Earth-Likenesses: Have We Discovered Earth 2.0?

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Astronomers have announced the groundbreaking discovery of an Earth-sized exoplanet, called Kepler-186f, orbiting a star within its habitable zone. Although this is an exciting finding — and a historic one at that — calling this world “Earth-like” is a little premature.

In fact, Kepler-186f could be completely alien.

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In 2011, Discovery News ran a series of articles predicting what scientific breakthroughs were most likely to occur in 2012. In my article “Big Question for 2012: Will We Find Earth 2.0?,” I speculated that, some time in 2012, NASA’s Kepler space telescope would have had enough time to have detected its first bona fide Earth-sized exoplanet orbiting a sun-like star within the habitable zone — the region surrounding a star where water, on a rocky planetary surface, could exist in a liquid state. On Earth, where there's liquid water, there's life, so the quest to find liquid water on another world is key to our quest to find life elsewhere in the Universe.

Alas, although Kepler did indeed have enough time to gather orbital data for many small worlds with Earth-like dimensions around their host stars, that announcement didn’t come in 2012 (or in 2013) — although there were many near-misses.

Today, a little over two years later, exoplanetary science has caught up with the world’s expectations and finally produced a world that, from 500 light-years distant, appears to be a ripe “Earth 2.0″ candidate.

“Previously, the exoplanet most like Earth was Kepler-62f, but Kepler-186f is significantly smaller,” David Charbonneau, with the Harvard-Smithsonian Center for Astrophysics, told Discovery News’ Irene Klotz. “Now we can point to a star and say, ‘There lies an Earth-like planet.’”

Why is Kepler-186f so Special?

During its primary mission, Kepler had a fixed stare on one tiny portion of the sky in the direction of the constellation Cygnus, carefully watching the brightness of 150,000 sun-like stars. Should an exoplanet drift in front of one of those stars, Kepler’s sensitive optics registered it as a very slight dip in brightness, an event known as a “transit.” As these exoplanetary candidates continued to orbit their host stars, Kepler registered more and more transits, leaving astronomers in little doubt that the signal is indeed an orbiting exoplanet and not some other transient dark feature like a “starspot.”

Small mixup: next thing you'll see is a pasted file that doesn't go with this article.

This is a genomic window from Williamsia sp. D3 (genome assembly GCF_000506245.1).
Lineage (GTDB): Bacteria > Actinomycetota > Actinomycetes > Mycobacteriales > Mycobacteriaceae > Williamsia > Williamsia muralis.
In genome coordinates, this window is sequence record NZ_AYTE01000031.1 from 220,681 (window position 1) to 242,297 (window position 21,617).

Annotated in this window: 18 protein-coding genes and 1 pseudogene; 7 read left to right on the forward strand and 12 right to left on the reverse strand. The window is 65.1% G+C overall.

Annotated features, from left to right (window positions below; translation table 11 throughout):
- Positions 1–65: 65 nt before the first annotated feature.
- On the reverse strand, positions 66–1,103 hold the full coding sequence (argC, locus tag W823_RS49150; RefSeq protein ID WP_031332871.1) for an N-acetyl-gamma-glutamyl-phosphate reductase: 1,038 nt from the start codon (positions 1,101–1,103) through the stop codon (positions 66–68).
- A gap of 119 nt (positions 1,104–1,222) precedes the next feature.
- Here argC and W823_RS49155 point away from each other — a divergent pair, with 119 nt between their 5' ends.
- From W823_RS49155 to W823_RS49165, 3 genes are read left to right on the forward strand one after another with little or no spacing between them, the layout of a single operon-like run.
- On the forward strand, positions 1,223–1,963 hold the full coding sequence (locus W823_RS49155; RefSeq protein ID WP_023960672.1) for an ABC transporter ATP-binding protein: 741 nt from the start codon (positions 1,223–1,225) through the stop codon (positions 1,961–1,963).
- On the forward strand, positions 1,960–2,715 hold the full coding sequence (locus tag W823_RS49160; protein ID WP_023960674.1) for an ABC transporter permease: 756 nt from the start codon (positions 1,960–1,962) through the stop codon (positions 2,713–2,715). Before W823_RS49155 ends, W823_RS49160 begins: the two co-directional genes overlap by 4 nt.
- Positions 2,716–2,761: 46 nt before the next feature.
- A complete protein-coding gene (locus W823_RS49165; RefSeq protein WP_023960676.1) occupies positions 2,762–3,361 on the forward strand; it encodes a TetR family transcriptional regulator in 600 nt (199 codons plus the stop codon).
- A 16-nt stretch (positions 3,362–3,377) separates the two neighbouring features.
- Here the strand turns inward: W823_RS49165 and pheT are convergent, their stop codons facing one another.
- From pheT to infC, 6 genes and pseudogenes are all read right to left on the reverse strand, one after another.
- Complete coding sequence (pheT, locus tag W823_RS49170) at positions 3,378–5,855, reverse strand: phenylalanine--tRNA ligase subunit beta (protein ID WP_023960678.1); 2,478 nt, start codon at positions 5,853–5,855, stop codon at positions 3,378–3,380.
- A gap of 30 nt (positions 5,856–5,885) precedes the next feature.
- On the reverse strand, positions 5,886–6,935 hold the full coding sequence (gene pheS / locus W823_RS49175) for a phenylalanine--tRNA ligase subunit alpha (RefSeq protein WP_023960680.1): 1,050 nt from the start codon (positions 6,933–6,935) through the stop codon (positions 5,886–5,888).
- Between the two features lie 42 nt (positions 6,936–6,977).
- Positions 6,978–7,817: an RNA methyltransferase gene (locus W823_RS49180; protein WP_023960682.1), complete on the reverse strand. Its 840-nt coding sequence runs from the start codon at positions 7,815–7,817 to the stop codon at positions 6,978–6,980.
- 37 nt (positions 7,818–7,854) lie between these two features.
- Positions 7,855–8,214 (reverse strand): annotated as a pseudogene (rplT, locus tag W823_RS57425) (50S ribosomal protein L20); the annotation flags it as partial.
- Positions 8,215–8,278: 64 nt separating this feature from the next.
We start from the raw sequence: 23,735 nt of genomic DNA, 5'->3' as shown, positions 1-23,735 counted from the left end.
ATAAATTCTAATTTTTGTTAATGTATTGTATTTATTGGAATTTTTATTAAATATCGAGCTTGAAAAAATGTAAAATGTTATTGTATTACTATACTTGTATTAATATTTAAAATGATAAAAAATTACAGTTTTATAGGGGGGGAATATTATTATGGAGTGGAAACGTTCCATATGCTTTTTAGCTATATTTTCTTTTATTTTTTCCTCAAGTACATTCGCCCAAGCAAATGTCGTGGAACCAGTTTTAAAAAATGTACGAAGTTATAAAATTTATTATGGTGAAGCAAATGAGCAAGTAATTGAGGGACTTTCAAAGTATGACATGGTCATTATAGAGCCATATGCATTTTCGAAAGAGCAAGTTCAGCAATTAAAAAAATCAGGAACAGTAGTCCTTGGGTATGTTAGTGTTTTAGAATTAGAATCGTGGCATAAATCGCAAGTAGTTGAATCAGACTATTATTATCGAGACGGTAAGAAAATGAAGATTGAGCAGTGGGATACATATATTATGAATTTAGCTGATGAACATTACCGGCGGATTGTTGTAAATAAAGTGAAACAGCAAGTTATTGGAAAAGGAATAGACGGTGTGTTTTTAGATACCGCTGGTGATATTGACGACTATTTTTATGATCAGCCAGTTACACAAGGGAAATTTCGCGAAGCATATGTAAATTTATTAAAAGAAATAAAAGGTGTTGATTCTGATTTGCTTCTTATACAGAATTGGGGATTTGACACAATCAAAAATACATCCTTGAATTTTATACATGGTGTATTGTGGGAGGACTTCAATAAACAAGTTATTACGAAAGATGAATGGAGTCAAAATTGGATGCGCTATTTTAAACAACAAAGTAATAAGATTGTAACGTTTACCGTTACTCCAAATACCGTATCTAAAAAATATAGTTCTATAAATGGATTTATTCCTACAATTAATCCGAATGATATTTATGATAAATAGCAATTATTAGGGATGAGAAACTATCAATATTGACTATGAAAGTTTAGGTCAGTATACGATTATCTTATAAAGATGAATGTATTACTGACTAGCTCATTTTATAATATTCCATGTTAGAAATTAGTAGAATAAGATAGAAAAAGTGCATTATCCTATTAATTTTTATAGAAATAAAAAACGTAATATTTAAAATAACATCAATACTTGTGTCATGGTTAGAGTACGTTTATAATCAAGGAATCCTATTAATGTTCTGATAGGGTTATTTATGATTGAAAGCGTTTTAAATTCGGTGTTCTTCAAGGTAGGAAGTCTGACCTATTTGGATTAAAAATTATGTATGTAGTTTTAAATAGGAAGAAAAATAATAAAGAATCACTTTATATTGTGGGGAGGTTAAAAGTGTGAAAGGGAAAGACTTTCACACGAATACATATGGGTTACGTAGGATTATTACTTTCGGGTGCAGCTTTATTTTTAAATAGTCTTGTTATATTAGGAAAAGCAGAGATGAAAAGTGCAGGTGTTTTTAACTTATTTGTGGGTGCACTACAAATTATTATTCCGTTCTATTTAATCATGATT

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With followup observations by ground-based telescopes, these exoplanetary candidates could then be confirmed and added to the growing tally of confirmed small worlds orbiting other stars. There is little doubt that we are in a “Golden Age” of exoplanetary studies.

To find another planet with all the orbital and physical qualities of Earth, however, is a tall order. The sheer technological precision needed to make these detections is mindboggling, but as Kepler is proving, it is absolutely possible to detect worlds smaller than Earth in orbit around stars hundreds of light-years away.

And Kepler-186f has all the attributes that makes us believe that it is a world not so dissimilar to Earth: it orbits a sun-like star (well, the star Kepler-186 is a little smaller and redder than the sun), is approximately the same physical size as our planet (just 10 percent bigger) and has an orbit of 130-days, putting it right on the outside edge of its star’s habitable zone. But it takes more than a planet’s orbit and size to make it truly “Earth-like.”